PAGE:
Unfortunately for Erap, the business community is not known to just wring its hands when a crisis of this proportion hits it. This potent sector plots and moves, and it seems to have moved away from Erap after finding him to be the problem and not the solution.

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BLAMING Erap for their woes, members of the business sector can be expected to align themselves with whoever offers a viable solution to their problems and appears as having the capability to deliver.

It seems from the statements being made in Makati, Cebu and other urban centers that Vice President Gloria Macapagal Arroyo is widely regarded by the business sector as part of the solution, if not being the key to the solution itself.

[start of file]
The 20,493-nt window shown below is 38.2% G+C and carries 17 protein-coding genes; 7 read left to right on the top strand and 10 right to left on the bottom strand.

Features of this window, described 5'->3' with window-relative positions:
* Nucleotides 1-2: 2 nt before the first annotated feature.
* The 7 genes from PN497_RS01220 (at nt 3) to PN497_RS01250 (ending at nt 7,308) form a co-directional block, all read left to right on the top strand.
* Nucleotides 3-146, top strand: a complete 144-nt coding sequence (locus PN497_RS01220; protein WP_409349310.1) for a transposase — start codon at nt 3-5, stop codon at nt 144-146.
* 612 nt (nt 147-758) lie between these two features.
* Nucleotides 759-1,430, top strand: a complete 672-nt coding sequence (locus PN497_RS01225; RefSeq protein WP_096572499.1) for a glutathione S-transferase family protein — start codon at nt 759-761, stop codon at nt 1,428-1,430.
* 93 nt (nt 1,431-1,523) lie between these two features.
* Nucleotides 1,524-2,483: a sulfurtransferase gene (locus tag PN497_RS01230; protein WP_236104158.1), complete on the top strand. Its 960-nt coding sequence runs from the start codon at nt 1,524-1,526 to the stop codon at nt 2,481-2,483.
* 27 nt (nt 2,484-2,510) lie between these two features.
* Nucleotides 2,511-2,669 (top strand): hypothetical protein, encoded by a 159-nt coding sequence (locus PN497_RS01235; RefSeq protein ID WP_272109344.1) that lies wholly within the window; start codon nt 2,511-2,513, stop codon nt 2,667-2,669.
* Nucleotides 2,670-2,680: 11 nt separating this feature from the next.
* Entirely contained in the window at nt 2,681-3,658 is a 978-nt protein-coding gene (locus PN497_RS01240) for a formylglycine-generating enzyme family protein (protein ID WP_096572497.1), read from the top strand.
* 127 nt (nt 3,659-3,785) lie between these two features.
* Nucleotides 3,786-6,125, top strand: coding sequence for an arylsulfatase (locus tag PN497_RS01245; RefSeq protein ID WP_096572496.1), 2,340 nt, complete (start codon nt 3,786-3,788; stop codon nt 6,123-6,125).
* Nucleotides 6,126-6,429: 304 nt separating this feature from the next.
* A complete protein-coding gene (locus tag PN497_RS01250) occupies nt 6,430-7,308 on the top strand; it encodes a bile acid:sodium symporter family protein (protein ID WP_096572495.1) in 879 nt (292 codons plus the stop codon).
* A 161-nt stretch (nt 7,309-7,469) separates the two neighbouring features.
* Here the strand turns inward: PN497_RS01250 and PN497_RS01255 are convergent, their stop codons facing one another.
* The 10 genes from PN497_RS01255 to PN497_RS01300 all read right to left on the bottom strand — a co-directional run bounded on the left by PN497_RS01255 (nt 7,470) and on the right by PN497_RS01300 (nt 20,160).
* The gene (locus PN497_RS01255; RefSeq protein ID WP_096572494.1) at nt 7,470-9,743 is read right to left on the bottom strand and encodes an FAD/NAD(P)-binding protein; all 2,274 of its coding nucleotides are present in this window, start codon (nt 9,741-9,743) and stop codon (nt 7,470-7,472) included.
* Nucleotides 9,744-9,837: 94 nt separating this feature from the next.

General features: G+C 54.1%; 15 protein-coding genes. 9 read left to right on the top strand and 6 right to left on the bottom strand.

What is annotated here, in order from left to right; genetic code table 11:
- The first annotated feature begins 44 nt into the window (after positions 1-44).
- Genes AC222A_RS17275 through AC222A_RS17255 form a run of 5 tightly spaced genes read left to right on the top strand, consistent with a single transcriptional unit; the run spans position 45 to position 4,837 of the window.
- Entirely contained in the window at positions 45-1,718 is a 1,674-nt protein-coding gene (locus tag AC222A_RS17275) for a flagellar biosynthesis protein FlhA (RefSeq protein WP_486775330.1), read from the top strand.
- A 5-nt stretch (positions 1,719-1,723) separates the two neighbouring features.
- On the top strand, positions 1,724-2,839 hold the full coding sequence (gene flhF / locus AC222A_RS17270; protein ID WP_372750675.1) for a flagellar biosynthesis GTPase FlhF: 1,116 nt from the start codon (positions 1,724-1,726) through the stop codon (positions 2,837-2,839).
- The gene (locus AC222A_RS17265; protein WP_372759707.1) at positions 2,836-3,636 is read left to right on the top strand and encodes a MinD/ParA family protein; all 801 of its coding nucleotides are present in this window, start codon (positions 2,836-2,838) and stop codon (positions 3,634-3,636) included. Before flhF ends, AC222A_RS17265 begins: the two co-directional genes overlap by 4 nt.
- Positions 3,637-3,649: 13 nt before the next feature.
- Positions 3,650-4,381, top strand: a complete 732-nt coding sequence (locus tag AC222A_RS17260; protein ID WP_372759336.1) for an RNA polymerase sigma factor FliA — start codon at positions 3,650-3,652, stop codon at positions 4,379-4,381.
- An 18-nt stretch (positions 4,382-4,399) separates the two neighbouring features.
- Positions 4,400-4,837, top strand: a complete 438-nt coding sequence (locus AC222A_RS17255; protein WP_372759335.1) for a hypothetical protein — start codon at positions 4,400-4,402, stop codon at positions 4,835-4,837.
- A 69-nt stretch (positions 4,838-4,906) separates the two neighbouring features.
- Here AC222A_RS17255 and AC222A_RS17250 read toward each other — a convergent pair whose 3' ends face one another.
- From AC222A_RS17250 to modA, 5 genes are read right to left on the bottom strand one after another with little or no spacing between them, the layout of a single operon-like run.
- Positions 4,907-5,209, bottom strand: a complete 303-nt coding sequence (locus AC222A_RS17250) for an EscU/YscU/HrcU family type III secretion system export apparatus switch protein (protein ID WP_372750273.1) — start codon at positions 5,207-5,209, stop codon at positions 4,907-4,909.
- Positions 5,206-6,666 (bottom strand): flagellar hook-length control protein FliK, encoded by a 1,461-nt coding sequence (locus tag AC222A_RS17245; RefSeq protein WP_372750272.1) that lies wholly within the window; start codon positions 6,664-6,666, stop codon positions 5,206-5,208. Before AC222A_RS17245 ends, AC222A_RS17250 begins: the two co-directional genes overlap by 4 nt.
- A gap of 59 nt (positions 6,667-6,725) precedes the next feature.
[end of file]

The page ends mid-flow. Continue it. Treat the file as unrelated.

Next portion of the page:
Arroyo announced here yesterday the United Opposition’s drawing up of an action plan for the first 100 days after Erap resigns, as well as the drafting of an alternative national agenda to effect an economic turnaround in the short term and decisively address poverty in the medium and long term.

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TO the business community and the gathering opposition, the question is no longer whether Erap should go or not, but when and how he should go. The two sectors appear to have arrived at a common answer to the “when” and the “how”: Erap should go now, and his removal should follow constitutional processes.

The opinion of this observer will not matter, but our view is that the more efficient constitutional process is not impeachment but resignation. Responsible members of Congress should move to stop the farcical impeachment process.